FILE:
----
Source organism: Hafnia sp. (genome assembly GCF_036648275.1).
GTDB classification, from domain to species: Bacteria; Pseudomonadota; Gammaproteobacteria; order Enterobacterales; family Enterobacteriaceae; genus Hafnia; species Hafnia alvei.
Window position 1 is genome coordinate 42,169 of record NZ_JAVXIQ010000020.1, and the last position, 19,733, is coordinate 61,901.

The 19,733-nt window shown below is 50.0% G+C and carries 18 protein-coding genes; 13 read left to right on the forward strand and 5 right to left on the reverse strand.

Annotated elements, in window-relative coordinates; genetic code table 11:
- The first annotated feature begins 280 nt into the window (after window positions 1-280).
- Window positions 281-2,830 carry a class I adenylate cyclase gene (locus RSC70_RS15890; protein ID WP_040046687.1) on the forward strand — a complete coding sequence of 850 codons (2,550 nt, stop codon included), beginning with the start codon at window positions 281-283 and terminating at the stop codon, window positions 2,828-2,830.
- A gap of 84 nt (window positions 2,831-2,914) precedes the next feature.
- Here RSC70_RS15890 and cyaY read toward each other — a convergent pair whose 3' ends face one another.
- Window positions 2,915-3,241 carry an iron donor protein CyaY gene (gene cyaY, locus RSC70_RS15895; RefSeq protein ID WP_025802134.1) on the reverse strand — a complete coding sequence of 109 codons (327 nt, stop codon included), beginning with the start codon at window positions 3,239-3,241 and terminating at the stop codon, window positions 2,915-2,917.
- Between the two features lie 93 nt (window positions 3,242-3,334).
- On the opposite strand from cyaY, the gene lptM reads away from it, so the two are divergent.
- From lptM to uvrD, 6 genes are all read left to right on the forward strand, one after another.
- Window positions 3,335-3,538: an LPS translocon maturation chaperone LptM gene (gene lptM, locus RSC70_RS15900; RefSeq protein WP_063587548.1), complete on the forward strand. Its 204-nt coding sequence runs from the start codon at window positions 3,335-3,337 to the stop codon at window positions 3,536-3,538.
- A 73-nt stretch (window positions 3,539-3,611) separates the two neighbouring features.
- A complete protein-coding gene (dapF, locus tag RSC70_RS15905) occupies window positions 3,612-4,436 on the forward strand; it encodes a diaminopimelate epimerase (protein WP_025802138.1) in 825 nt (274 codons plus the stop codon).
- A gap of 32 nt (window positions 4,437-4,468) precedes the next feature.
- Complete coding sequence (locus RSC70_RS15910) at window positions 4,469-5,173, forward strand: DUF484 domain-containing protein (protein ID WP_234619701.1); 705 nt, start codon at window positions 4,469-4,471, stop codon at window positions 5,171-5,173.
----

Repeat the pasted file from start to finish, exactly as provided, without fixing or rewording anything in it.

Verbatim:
Source organism: Hafnia sp. (genome assembly GCF_036648275.1).
GTDB classification, from domain to species: Bacteria; Pseudomonadota; Gammaproteobacteria; order Enterobacterales; family Enterobacteriaceae; genus Hafnia; species Hafnia alvei.
Window position 1 is genome coordinate 42,169 of record NZ_JAVXIQ010000020.1, and the last position, 19,733, is coordinate 61,901.

The 19,733-nt window shown below is 50.0% G+C and carries 18 protein-coding genes; 13 read left to right on the forward strand and 5 right to left on the reverse strand.

Annotated elements, in window-relative coordinates; genetic code table 11:
- The first annotated feature begins 280 nt into the window (after window positions 1-280).
- Window positions 281-2,830 carry a class I adenylate cyclase gene (locus RSC70_RS15890; protein ID WP_040046687.1) on the forward strand — a complete coding sequence of 850 codons (2,550 nt, stop codon included), beginning with the start codon at window positions 281-283 and terminating at the stop codon, window positions 2,828-2,830.
- A gap of 84 nt (window positions 2,831-2,914) precedes the next feature.
- Here RSC70_RS15890 and cyaY read toward each other — a convergent pair whose 3' ends face one another.
- Window positions 2,915-3,241 carry an iron donor protein CyaY gene (gene cyaY, locus RSC70_RS15895; RefSeq protein ID WP_025802134.1) on the reverse strand — a complete coding sequence of 109 codons (327 nt, stop codon included), beginning with the start codon at window positions 3,239-3,241 and terminating at the stop codon, window positions 2,915-2,917.
- Between the two features lie 93 nt (window positions 3,242-3,334).
- On the opposite strand from cyaY, the gene lptM reads away from it, so the two are divergent.
- From lptM to uvrD, 6 genes are all read left to right on the forward strand, one after another.
- Window positions 3,335-3,538: an LPS translocon maturation chaperone LptM gene (gene lptM, locus RSC70_RS15900; RefSeq protein WP_063587548.1), complete on the forward strand. Its 204-nt coding sequence runs from the start codon at window positions 3,335-3,337 to the stop codon at window positions 3,536-3,538.
- A 73-nt stretch (window positions 3,539-3,611) separates the two neighbouring features.
- A complete protein-coding gene (dapF, locus tag RSC70_RS15905) occupies window positions 3,612-4,436 on the forward strand; it encodes a diaminopimelate epimerase (protein WP_025802138.1) in 825 nt (274 codons plus the stop codon).
- A gap of 32 nt (window positions 4,437-4,468) precedes the next feature.
- Complete coding sequence (locus RSC70_RS15910) at window positions 4,469-5,173, forward strand: DUF484 domain-containing protein (protein ID WP_234619701.1); 705 nt, start codon at window positions 4,469-4,471, stop codon at window positions 5,171-5,173.